Hamza and Ali leading the Muslim armies at Badr

On December 11, 630 Mohammed entered Mecca with a force of 10,000 and the city submitted to him. Within two years all of Arabia was united under Islam.


One of Muhammad's employers was Khadijah, a rich widow then 40 years old. The young 25-year old Muhammad so impressed Khadijah that she offered him marriage in about 595. He became a wealthy man by this marriage. (By Arab custom minors did not inherit, so Muhammad had received no inheritance from either his father or his grandfather).

A medal of Khadija seen in Promptuarii iconum 

Khadijah bore Muhammad six children, two sons, who both died at a young age and four daughters. All but one of his daughters, Fatimah, died before him.

Muhammad and Khadija were married monogamously for twenty-five years until she died in 620.

After Khadija’s death Muhammad took in total ten more wives and also several concubines.

His third and favourite wife, Aisha, (613-678) was the daughter of his friend Abu Bakr. They married in 619, when she was aged 6.

When Muhammad died in 632 Aisha resisted the claims to the caliphate of Ali, Muhammad's son-in-law, in favor of her father, Abu Bakr, who helped spread the new religion.

Aisha led a revolt against Ali in 656, but was defeated and exiled to Medina. She is known as the ‘mother of believers’, but the Shia have a generally negative view of Aisha. They accuse her of hating Ali and defying him during his caliphate.

Aisha battling the fourth caliph Ali in the Battle of the Camel

In Medina, Muhammad married Hafsah, daughter of Umar (who would eventually become Abu Bakr's successor). These marriages sealed relations between the prophet and his top-ranking followers.

Muhammad's two surviving daughters also married: Fatimah married Mohammed’s cousin and Umm Kulthum married Uthman. Each of these men, in later years, would emerge as successors to Muhammad as political leader of the Muslims and Ali who is regarded by the Shi’ahs as Mohammed’s successor.

Fatimah was the only child of Muhammad to have male children live beyond childhood. Their descendants are spread throughout the Islamic world and are known as Sayyids. The 11th century dynasty ruling Egypt at the time of the Crusades, the Fatimids, claimed descent from Fatimah


Muhammad lived mainly on barley bread, dates and water. His favorite dish was said to be rice cooked in butter.

Mohammed refused garlic as "I am a man who has close contact with others. "

When young Muhammad drank too much wine on one occasion, he went berserkly drunk and made a fool of himself. As a result the Quran forbids Muslims to drink alcohol.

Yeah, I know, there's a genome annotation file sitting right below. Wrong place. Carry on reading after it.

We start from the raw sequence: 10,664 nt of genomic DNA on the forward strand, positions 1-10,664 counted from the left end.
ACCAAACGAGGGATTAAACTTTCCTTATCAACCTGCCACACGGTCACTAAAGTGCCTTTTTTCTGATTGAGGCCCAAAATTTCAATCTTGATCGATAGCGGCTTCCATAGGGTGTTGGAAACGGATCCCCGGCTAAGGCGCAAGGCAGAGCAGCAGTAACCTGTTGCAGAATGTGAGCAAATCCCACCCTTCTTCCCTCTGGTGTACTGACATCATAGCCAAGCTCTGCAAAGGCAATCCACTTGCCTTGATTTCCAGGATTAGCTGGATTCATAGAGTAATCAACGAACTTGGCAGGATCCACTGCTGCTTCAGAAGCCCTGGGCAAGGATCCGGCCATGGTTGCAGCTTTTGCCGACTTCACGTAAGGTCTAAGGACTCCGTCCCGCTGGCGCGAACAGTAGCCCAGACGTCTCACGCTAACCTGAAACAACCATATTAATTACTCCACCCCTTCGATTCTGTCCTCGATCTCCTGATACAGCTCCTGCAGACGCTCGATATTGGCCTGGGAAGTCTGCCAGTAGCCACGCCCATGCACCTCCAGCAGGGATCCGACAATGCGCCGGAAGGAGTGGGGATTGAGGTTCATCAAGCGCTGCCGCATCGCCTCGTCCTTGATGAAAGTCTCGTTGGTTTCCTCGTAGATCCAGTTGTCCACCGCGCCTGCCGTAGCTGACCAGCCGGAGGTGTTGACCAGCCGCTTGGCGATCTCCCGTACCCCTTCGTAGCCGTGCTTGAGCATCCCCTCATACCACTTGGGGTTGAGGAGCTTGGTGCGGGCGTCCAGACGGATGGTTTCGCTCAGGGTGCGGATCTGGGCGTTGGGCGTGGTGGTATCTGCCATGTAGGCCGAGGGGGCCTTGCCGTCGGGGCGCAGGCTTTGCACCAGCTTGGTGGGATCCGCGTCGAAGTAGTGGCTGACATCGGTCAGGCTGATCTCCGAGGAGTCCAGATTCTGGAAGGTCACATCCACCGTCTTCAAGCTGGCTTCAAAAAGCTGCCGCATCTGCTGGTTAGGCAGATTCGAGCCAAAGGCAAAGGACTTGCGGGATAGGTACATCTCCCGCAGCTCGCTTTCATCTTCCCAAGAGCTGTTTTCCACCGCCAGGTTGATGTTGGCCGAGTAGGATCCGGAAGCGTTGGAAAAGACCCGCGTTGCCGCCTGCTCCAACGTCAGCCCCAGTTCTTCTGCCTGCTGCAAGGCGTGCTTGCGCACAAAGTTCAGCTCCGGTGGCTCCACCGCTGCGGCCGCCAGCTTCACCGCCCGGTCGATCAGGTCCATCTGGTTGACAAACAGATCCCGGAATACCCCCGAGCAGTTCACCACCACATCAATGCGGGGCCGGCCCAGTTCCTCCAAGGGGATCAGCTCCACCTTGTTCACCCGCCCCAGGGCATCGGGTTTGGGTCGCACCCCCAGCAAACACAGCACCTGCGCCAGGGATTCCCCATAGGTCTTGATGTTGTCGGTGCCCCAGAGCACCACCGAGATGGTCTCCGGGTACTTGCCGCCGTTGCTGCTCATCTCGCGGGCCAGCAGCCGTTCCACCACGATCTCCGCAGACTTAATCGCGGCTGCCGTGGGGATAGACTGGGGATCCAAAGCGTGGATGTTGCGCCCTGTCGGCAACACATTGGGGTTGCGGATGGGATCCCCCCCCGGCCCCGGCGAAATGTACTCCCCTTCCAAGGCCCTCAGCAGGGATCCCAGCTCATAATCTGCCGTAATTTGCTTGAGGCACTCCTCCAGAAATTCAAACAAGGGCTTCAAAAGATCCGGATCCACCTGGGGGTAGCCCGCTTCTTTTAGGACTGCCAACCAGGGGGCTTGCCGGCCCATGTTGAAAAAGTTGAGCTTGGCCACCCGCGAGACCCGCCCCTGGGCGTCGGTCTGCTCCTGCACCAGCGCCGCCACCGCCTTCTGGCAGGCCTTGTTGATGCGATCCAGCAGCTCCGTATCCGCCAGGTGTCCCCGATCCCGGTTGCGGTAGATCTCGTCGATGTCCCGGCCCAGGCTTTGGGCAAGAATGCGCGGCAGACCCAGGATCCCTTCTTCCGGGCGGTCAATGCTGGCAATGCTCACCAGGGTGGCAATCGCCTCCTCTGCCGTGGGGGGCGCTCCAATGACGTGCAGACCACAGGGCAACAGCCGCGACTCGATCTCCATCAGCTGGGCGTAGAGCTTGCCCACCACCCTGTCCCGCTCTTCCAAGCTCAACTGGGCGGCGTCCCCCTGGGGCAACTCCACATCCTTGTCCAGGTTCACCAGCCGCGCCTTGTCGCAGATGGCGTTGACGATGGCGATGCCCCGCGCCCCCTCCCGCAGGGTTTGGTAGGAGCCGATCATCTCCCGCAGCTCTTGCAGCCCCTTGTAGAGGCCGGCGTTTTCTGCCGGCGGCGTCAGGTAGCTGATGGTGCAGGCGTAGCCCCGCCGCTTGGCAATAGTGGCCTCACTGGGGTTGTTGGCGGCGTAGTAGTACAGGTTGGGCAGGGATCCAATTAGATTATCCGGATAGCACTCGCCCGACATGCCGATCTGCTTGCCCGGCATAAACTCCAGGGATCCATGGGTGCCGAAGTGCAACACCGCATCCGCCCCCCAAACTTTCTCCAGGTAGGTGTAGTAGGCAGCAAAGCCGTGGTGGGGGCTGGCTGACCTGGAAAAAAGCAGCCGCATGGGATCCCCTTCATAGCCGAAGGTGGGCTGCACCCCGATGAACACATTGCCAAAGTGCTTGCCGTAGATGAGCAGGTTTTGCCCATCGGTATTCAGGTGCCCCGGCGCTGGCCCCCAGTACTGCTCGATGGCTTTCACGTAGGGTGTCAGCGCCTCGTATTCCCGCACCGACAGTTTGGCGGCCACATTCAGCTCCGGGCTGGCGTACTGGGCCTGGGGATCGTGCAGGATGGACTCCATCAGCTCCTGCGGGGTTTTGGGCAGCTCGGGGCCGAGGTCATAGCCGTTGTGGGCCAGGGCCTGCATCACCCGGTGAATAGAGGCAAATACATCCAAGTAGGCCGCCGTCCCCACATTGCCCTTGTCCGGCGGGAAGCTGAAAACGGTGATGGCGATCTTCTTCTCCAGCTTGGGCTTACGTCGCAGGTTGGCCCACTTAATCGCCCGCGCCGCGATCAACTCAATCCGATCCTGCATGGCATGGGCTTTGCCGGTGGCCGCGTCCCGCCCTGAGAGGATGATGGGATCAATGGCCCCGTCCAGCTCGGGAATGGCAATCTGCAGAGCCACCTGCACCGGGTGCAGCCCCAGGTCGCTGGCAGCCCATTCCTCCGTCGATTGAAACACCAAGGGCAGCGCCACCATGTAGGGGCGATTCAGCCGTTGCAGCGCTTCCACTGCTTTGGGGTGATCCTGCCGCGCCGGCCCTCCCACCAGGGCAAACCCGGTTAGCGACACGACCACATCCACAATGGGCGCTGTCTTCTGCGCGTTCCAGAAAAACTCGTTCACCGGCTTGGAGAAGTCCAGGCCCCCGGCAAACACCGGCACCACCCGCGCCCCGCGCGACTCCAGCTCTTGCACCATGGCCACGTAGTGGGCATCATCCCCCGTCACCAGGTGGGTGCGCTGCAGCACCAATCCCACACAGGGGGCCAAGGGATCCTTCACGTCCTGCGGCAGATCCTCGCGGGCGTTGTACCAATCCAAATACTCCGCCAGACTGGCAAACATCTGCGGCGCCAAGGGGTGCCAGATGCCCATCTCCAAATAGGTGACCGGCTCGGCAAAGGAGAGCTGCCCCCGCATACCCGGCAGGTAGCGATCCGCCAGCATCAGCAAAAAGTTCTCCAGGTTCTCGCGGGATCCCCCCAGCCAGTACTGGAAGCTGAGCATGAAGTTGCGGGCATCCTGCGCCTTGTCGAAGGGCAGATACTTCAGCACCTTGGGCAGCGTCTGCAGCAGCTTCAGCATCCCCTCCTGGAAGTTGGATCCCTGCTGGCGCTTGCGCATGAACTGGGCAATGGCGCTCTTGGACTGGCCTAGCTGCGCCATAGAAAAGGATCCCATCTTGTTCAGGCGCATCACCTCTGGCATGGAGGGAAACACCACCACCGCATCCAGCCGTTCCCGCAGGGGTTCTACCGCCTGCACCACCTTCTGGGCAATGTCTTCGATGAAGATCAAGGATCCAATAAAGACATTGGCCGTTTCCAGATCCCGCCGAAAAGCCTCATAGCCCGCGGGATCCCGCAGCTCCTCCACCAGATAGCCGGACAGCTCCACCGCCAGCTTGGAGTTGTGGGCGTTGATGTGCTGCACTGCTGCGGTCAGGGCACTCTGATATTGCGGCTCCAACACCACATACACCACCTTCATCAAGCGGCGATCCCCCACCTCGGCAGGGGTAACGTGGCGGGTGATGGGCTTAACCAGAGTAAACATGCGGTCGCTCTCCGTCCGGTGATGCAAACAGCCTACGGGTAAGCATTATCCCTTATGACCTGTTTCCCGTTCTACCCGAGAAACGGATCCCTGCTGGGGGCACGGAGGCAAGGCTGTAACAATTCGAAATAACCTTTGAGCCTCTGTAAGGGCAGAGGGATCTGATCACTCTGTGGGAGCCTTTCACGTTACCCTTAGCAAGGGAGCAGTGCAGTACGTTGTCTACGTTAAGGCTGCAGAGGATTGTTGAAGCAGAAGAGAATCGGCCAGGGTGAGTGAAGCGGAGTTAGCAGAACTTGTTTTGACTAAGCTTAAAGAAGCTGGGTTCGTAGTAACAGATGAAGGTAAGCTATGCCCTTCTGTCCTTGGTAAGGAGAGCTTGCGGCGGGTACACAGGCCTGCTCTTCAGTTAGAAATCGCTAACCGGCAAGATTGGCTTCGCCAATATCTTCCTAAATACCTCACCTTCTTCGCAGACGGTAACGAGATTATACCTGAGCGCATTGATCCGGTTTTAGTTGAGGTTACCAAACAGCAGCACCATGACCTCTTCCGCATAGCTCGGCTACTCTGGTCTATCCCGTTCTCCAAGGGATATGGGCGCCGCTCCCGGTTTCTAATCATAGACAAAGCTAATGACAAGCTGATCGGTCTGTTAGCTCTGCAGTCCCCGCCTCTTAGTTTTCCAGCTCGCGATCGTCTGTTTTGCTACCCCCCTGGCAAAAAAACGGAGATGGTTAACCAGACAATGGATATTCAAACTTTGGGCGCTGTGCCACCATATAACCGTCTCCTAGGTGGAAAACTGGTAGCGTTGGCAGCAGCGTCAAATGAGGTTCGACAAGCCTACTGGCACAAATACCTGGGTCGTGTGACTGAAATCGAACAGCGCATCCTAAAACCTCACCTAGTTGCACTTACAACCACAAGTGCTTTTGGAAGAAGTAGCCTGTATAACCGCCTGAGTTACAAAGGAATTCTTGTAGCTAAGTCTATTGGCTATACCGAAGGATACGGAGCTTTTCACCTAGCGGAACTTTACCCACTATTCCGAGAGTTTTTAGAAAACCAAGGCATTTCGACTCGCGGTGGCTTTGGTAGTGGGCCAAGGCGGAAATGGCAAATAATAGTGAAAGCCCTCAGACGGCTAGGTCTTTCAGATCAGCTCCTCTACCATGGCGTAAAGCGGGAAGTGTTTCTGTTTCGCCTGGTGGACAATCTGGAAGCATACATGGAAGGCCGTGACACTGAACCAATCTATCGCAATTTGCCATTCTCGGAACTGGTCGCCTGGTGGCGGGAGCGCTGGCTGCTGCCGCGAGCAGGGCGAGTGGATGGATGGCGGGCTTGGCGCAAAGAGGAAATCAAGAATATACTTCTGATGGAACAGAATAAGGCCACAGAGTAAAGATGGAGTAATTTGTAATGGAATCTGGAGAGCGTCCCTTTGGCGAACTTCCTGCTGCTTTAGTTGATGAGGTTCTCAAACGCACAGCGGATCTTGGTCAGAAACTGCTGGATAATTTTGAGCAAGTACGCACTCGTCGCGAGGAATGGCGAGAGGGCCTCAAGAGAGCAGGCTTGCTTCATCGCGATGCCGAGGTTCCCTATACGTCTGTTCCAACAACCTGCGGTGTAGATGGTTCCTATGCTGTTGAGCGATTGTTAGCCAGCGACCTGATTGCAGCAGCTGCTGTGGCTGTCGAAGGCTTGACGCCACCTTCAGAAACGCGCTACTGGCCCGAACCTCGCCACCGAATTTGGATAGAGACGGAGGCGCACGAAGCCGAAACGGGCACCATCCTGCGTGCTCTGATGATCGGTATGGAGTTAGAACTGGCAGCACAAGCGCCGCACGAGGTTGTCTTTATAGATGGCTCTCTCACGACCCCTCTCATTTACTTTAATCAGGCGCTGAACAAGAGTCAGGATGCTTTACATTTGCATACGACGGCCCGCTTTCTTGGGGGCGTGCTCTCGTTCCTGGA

The prophet was a lover of animals especially cats. In order to go to prayers without disturbing his sleeping pet tabby Muessa, he once cut off the sleeve of his robe as Muessa was nestling on it.

According to legend, the prophet Muhammad created the "m" marking on the forehead of the tabby cat, as he rested his hand lightly on the brow of his favourite cat, a tabby.

Muhammad believed dogs were unclean, but he still taught being kind to all animals including dogs.

According to Muslim folklore, Fadda was the name of the Prophet Muhammad's favorite white mule; he performed some of his miracles while astride it


Muhammad was middle-sized, with a white circular face, wide black eyes, and long eye-lashes. He had thick, curly hair and a bright, luminous complexion.

The prophet Muhammad forbade the portrayal of human figures in art as he feared artists would substitute images of people for God and that would lead to idolatry.


In February 632 Muhammad left Medina, accompanied by all his wives on a farewell pilgrimage to Mecca, After completing the pilgrimage, Muhammad delivered a famous speech, known as the Farewell Sermon, at Mount Arafat east of Mecca

The Muslims observed every move, every act, and every gesture of Muhammad made on his farewell pilgrimage. Everything that he did, became a precedent for all time, to be followed by all Muslims.

A few months after the farewell pilgrimage, Muhammad fell ill and suffered for several days with fever, head pain, and weakness. He died on Monday June 8, 632, in Medina, at the age of 62 or 63, in the house of his wife Aisha..

Muhammad was buried where he died in Aisha's house. During the reign of the Umayyad caliph al-Walid I, al-Masjid an-Nabawi (the Mosque of the Prophet) was expanded to include the site of Muhammad's tomb.

Mausoleum of Muhammad

By the time of the death of Mohammed. all Arabia was Muslim with over 100,000 followers of the new religion. The ageing Abu Bakr was appointed by Mohammed's close followers as the spiritual leader of Islam taking the title of "Caliph".